Defence wins championships

In the 2012 offseason, OKC had two players eligible for rookie extensions: Harden or Ibaka.

Going into that offseason, Ibaka was the poster boy within the NBA blogosphere for being the guy that ‘mainstream’ media overrated defensively because he posted a high number of blocked shots, but was relatively shaky in most of the other aspects of team defence that actually matter. Remember that even as the best shot blocker in the NBA that year, he only ended a possession with a block 9.8% of the time, leaving over 90% of possessions that he was on the floor which are unaccounted for if one was to solely take into account blocked shots. Despite that criticism, the Thunder chose to extend Ibaka over Harden, with the decision in large part emphasizing the need for at least one rim protector in order to be a serious contending team. The alternative had they not done so would be to rely on Kendrick Perkins full-time, who as we all know is not a particularly good professional basketball player at this point. And it’s also disingenuous to suggest that the Thunder could have picked up a young big man like Adams instead, because of course Steven Adams could only ever have become a Thunder as a result of the Harden trade.

Could the Thunder simply have traded Ibaka instead, and settled for a lesser (but still valuable) trade package in return? Possibly. But I think the key point to remember is that OKC knew Harden would be a potential franchise player, and knew that other smart teams who valued analytics valued him similarly. Harden would fetch a trade package worthy of a franchise player, and Ibaka would not.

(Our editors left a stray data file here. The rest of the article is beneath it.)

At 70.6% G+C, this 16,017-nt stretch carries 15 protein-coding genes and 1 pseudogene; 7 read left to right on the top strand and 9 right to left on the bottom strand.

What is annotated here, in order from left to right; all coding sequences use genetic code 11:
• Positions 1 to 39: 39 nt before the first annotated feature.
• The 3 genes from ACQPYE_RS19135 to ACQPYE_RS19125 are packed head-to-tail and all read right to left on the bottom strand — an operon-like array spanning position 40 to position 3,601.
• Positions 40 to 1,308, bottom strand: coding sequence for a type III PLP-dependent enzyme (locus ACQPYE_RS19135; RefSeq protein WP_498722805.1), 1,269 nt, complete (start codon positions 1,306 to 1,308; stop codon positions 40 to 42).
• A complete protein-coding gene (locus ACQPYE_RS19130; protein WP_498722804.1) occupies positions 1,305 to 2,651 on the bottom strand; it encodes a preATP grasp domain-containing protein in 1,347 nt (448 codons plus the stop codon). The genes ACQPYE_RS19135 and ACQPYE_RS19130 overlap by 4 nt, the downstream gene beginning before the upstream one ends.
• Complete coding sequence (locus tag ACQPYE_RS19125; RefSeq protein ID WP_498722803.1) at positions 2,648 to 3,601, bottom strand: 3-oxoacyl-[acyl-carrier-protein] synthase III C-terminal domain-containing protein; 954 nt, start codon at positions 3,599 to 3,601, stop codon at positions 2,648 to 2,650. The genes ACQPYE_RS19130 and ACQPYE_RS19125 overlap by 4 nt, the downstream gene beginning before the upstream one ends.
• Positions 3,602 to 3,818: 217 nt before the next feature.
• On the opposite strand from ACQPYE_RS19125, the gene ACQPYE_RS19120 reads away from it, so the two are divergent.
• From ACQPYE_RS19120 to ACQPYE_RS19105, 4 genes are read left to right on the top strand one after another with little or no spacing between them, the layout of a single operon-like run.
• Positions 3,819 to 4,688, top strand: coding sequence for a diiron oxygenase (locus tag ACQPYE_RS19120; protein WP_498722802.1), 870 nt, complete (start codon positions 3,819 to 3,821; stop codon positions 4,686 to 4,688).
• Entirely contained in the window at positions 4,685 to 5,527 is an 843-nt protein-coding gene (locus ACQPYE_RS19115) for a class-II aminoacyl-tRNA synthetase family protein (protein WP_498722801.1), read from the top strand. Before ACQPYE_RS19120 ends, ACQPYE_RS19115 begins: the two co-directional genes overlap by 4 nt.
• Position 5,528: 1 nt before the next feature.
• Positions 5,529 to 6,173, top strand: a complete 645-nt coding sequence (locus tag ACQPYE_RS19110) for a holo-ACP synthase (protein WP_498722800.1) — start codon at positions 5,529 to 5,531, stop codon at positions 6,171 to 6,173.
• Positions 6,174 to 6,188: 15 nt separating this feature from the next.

OK, so Ibaka wouldn’t have returned the same kind of return package to make such a choice optimal. And yes, you can count on one hand the number of big men who can both anchor a defence and space the floor offensively. But what about trading Russell Westbrook instead, once it became clear how much more efficient an offensive player Harden has become? Well again, defence.

While Westbrook is not quite a lock down All Defensive team calibre defender, he has become a solid to above average team defender in ways that don’t garner a ton of attention. He moves his feet and defends the pick and roll really well within their scheme. In their last year together, the Thunder were slightly worse on defence when Westbrook sat, but were six  points per 100 possessions better when Harden was on the bench. Last season it was even more pronounced, with OKC six points per 100 possessions stingier when Westbrook was on the court, while Houston was four points per 100 possessions stingier when Harden was off the court. A lot of that may very well be statistical noise due to the lineup combinations that each player usually plays with. But it certainly corroborates the eye test, where Harden has devolved into one of the worst defensive players in the league while Westbrook has made steady but subtle improvements on that end. Meanwhile, Serge Ibaka has quietly become a guy where the analysis calling him overrated on defence went too far, and now he’s somewhat underrated on that end. Last season the Thunder finished third in defensive efficiency, in large part thanks to Ibaka’s incremental but significant improvements there.

Adams and Lamb can play